4. Participants randomised to the IRT placebo or TAU care arm will be offered CBT upon completion of the study.
5. CBT: is a 6 session treatment course guided by an animated personal therapist. It is both engaging and interactive and uses email, SMS technologies, and other motivational tools to prompt and support the user to progressively and systematically implement behavioural and cognitive strategies
6. The rationale given is that thoughts and behaviour influence engagement with sleep, sleep pattern and sleep quality, and subsequent daytime functioning
7. The programme provides effective strategies to deal with sleeplessness, to reduce dysfunctional sleep behaviour, attitudes and beliefs, and to help restore normal sleep patterns
8. The content of the therapy is based entirely upon proven methods, such as sleep hygiene education, relaxation, imagery, stimulus control, sleep restriction, cognitive restructuring and other cognitive techniques
9. Social networking methods will also be used to afford support to people undertaking the CBT programme
10. IRT: is also is a 6 session treatment, designed to mimic the structure and ethos of CBT but without any known therapeutic ingredient or advice on dealing with sleeplessness.
11. Thus non-specific factors such as credibility, expectation, regular sessions and support will be controlled
12. The rationale and instructions are based on a ‘quasi-desensitisation’ model
13. The participant constructs a list of chronologically ordered typical evening/bedtime activities and a list of 6 mental images
14. These are then paired with the hierarchy items in a pseudo-deconditioning paradigm 15. They are told that by using early evening regular practice they will become desensitised to their insomnia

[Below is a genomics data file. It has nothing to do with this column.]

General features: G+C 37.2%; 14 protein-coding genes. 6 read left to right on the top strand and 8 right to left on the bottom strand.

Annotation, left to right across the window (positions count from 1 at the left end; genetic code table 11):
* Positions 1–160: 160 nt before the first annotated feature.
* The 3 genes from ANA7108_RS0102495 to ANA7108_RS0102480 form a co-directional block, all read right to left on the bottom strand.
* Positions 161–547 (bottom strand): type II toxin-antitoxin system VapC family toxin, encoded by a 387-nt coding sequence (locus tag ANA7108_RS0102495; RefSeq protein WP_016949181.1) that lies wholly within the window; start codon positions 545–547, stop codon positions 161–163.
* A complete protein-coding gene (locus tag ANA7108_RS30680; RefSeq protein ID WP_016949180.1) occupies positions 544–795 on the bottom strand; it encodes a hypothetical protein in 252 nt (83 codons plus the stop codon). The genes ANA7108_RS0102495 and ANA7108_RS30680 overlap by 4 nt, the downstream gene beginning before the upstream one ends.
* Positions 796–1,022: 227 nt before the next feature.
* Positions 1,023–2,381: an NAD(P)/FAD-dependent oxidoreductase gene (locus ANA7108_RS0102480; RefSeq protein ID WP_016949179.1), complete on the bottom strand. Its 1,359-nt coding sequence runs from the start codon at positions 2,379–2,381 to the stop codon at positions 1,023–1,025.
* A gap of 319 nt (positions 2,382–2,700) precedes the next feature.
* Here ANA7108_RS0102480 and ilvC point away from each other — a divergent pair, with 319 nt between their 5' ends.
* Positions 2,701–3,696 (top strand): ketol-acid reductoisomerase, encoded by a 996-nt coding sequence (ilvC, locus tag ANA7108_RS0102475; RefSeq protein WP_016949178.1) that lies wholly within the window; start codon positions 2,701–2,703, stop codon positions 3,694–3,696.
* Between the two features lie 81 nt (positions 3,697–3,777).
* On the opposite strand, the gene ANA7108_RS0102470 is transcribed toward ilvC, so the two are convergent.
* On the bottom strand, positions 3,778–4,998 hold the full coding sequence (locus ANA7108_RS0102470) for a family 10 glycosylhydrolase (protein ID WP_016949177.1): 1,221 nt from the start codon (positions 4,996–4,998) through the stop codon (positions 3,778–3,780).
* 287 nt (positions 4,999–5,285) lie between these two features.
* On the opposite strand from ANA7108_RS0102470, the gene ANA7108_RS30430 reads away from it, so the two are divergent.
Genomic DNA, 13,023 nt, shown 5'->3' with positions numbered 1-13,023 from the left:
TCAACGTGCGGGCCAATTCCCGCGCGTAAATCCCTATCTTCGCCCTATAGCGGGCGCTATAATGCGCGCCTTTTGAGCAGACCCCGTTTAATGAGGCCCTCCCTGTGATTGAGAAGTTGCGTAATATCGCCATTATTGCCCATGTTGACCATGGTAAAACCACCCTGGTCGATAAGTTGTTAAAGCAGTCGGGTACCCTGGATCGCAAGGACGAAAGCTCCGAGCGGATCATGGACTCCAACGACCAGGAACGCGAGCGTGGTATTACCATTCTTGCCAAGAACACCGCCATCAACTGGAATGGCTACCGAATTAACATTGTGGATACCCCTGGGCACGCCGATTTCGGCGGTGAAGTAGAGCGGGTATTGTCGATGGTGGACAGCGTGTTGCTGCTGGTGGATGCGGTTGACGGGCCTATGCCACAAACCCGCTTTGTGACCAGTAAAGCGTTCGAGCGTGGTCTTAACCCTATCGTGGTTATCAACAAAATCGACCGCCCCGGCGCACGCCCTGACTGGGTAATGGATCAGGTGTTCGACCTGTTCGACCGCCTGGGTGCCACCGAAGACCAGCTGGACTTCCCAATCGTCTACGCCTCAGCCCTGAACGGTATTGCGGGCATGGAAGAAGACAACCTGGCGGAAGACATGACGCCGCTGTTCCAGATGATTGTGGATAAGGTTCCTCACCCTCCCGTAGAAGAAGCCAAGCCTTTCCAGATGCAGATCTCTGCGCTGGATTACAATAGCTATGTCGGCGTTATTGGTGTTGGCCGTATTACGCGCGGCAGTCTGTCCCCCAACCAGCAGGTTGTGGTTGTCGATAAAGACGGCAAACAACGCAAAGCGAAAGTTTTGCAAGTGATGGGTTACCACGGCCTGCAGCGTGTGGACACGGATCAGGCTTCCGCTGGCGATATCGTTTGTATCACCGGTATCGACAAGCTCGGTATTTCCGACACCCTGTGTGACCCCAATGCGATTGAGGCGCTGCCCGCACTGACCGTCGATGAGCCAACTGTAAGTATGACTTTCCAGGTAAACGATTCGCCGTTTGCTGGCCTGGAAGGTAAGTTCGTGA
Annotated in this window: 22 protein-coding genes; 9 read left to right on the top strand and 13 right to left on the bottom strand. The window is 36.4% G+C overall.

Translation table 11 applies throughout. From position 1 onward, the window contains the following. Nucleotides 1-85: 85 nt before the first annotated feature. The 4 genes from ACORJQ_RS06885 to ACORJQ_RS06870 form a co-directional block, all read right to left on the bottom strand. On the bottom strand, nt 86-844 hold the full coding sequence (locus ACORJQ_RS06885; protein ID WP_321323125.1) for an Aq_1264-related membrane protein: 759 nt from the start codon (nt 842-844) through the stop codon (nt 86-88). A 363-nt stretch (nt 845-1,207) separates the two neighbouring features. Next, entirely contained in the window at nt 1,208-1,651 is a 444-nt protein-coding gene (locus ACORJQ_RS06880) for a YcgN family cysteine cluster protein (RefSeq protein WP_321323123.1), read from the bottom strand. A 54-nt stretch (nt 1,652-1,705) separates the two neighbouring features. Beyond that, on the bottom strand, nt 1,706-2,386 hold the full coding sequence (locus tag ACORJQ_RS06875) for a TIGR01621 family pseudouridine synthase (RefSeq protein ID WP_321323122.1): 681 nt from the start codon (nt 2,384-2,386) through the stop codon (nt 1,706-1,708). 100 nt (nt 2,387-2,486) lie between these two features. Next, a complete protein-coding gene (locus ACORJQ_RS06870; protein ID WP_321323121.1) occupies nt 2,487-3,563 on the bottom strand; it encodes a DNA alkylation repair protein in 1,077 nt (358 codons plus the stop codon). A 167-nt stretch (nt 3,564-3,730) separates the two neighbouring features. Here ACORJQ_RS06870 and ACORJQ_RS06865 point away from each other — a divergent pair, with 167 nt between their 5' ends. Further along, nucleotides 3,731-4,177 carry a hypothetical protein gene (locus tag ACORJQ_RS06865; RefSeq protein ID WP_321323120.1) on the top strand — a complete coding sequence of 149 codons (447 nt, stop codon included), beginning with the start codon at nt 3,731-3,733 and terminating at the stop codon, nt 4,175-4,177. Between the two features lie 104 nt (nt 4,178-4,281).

16. The IRT placebo has been validated and found credible in numerous RCTs of ‘face to face’ individual and group CBT for insomnia over the past 25 years
17. TAU: is essentially a wait list control condition, where people complete all measures at the required times, and are entirely free to continue with whatever their usual care for insomnia is
18. Indeed, this much is true for all 3 conditions. So for example; GPs are free to prescribe/or not, unaffected by participation in the study
Primary outcome measure(s) 1. Sleep efficiency: this is the percentage of the time spend in bed that the person is asleep
2. Sleep Condition Indicator (SCI), a valid and reliable patient-reported outcome measure which is brief (8-item; range 0 - 32), valid (based on DSM-V) and reliable (a = 0.83). The SCI profiles daytime consequences of poor sleep and classifies clinical sleep status. Total
3. Derived sleep status category (very good, good, average, poor, very poor)
4. Measured at baseline, post-treatment evaluation and the 14 and 20 week follow-up evaluations
Secondary outcome measure(s) 1. Standard daily sleep diary data (e.g. sleep onset latency, wakeful time after sleep-onset)
2. Depression Anxiety and Stress Scales (DASS)
3. Sleep Disturbance Questionnaire (SDQ)
4. Content of Thoughts Inventory (CTI)
5. Sleep Effort Scale (SES)
6. Descriptive information on demographics and general physical and mental health, including alcohol use and lifestyle
7. CBT user experience and satisfaction
8. Adherence with treatment advice
9. Measured at baseline, post-treatment evaluation and the 14 and 20 week follow-up evaluations
Sources of funding Sleepio Ltd (UK)
Trial website https://www.sleepio.com/research/
Publications 1. 2012 results in http://www.ncbi.nlm.nih.gov/pubmed/22654196
Contact name Prof  Colin  Espie
  Address University of Glasgow Sleep Centre
Sackler Institute of Psychobiological Research
Southern General Hospital
  City/town Glasgow
  Zip/Postcode G51 4TF
  Country United Kingdom
Sponsor University of Glasgow (UK)
  Address College of Medicine
Veterinary Medicine and Life Sciences
  City/town Glasgow
  Zip/Postcode G12 8QQ
  Country United Kingdom
  Email Sarah.Torbet@glasgow.ac.uk
  Sponsor website: http://www.gla.ac.uk/
Date applied 18/01/2011
Last edited 17/12/2012
Date ISRCTN assigned 18/05/2011